This morning she complained from within the embrace of her bed, maligning the bacon (not crisp enough), the toast (not thick enough), and the eggs (not made of real baby chickens). I leaned back in the stiff hospital armchair and listened as she savored her frustration and disdain. I only needed to grunt a few times and nod occasionally to keep things going. She was like a barnyard goose, for which honking and biting are the signs of contentment. All she needed was something to honk at and bite.

She spent a few minutes complaining about Jay, the aide she had called 10 minutes before. Then Jay arrived. Rather than pouring displeasure upon Jay, she smiled and laughed to see him, and she greeted him like another son. As he helped her from the magnificent bed to the torturous wheelchair, my mom told him how much she appreciated his help, and how well he did his job, and how much she’d miss him when he went on vacation next week. Jay smiled in return and prepared her for her day.

As Jay left, my mom said, “Don’t forget to get your candy!” She pointed to a narrow table that held a bag of candy as big as a cement sack. Jay nodded and reached into the bag, pulling a tiny Milky Way from all the infant chocolate bars in the bag. Jay left with a wave.

I didn’t think that odd. My mom feels that the Apocalypse is near if everyone around her isn’t eating. I’ve seen her weep when someone left her house without taking the entire pizza she pressed him to accept. I am not kidding. So the world would actually seem stranger if she didn’t have a giant horde of food to force on people while she starved herself.

My mom explained how the hospital was a place of horrors, and she revealed that the people who worked there were coming into her room and stealing her things. Nurses had stolen all of her uncle’s things when he’d been in a home, and they were doing the same thing here. After some concerned questioning, I determined that the extent of her loss was one diaper that had disappeared four nights ago. I suggested that this wasn’t exactly the Brinks Job, but she clutched tight her fury towards the thieving staff.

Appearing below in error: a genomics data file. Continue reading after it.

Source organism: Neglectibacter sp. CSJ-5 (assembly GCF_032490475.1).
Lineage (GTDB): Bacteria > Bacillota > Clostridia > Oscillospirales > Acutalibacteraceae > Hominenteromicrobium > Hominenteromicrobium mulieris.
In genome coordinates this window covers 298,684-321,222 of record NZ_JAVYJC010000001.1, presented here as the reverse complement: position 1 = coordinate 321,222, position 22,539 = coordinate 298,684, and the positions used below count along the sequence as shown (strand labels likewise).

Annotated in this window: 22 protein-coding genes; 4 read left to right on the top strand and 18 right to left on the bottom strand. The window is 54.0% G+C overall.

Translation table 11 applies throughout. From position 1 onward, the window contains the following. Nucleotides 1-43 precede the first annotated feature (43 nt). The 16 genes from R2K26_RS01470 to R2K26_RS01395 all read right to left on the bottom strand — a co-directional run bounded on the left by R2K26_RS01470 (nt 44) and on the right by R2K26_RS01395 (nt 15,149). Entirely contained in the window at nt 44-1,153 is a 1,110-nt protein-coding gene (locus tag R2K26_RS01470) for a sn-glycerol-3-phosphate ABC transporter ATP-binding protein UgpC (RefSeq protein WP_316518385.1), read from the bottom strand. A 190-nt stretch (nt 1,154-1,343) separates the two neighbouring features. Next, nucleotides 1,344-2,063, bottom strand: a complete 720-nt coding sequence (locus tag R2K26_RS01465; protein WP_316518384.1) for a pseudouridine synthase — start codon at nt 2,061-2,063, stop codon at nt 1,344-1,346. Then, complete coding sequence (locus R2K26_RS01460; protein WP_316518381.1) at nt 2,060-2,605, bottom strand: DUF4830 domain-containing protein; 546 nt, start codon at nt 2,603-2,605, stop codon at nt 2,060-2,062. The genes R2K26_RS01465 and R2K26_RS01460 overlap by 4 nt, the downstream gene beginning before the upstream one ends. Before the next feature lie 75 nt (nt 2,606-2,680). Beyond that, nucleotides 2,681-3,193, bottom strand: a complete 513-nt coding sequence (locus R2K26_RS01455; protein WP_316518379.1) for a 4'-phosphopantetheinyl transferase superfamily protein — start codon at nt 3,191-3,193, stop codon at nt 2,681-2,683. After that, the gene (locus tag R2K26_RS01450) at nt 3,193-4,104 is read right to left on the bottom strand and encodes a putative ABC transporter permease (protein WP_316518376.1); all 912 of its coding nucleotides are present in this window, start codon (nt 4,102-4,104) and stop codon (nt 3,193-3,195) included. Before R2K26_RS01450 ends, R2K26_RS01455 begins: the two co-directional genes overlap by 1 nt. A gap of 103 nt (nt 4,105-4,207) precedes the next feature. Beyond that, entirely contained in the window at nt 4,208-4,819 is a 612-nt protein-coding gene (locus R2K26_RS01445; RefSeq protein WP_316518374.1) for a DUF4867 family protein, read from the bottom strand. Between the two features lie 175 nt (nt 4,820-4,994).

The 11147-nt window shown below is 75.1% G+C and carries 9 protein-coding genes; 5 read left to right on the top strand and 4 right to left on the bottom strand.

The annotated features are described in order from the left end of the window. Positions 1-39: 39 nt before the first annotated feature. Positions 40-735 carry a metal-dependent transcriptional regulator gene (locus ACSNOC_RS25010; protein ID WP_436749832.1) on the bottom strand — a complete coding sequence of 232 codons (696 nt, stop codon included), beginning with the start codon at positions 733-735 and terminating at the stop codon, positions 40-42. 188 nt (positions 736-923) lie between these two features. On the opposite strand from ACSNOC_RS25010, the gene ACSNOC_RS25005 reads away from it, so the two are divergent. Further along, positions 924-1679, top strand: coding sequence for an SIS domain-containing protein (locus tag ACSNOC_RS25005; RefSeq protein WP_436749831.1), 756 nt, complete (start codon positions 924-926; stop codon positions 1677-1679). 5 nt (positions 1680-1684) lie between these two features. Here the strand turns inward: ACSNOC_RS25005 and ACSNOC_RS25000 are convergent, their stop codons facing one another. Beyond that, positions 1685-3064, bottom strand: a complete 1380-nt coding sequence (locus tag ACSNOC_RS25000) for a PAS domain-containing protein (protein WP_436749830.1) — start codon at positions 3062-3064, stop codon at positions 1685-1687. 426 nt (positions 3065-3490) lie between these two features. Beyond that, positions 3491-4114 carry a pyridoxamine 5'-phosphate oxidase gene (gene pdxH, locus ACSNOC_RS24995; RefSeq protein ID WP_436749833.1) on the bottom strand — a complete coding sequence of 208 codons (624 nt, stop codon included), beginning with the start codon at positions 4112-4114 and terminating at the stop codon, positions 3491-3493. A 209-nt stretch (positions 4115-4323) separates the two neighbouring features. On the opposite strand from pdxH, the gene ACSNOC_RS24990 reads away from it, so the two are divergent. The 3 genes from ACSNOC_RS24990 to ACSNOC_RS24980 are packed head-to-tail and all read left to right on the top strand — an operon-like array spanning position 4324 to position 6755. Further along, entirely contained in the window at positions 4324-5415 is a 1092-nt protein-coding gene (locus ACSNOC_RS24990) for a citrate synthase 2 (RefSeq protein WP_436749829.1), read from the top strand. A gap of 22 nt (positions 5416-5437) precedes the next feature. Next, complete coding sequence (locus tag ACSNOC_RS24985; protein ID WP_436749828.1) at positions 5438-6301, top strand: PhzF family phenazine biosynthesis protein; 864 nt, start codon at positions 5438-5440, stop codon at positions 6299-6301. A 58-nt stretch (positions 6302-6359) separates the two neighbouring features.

At that moment the nurse, Nesi, walked in with my mom’s morning medication. She grinned at him like he was Santa Claus, and she gushed her joy at seeing him. That joy faded when she saw the two pills as big as cockroaches he wanted her to swallow, but she choked them down and instantly forgave him. As he left to take his insanely huge pills to the next patient, my mom said, “Don’t leave without taking some of your candy!” Nesi grinned, grabbed two Snickers, and left.

After my mom had spent several minutes bitching about her leg brace, which an aide had slapped on like she was making a burrito at Taco Bell, the physical therapist, Ann, popped in. My mom greeted her as if they’d stolen apples and skinny dipped together as girls. It wasn’t yet time for therapy, but Ann was just passing by and thought she’d check on my mom. My mom chatted with her for a minute, insisted that she take candy, and nodded approval as Ann left with a Snickers of her own.

My mom was only able to complain about her wheelchair for a minute before the doctor entered. My mom did not offer her a cheerful welcome. In fact, she looked as if a bad smell had walked into the room. The doctor listened to my mom’s heart with fierce efficiency, bragged about how cool her kickboxing lessons were, and swept out of the room without being offered candy. My mom considers the doctor to be some kind of management, whereas the nurses and aides are working people who deserve chocolate.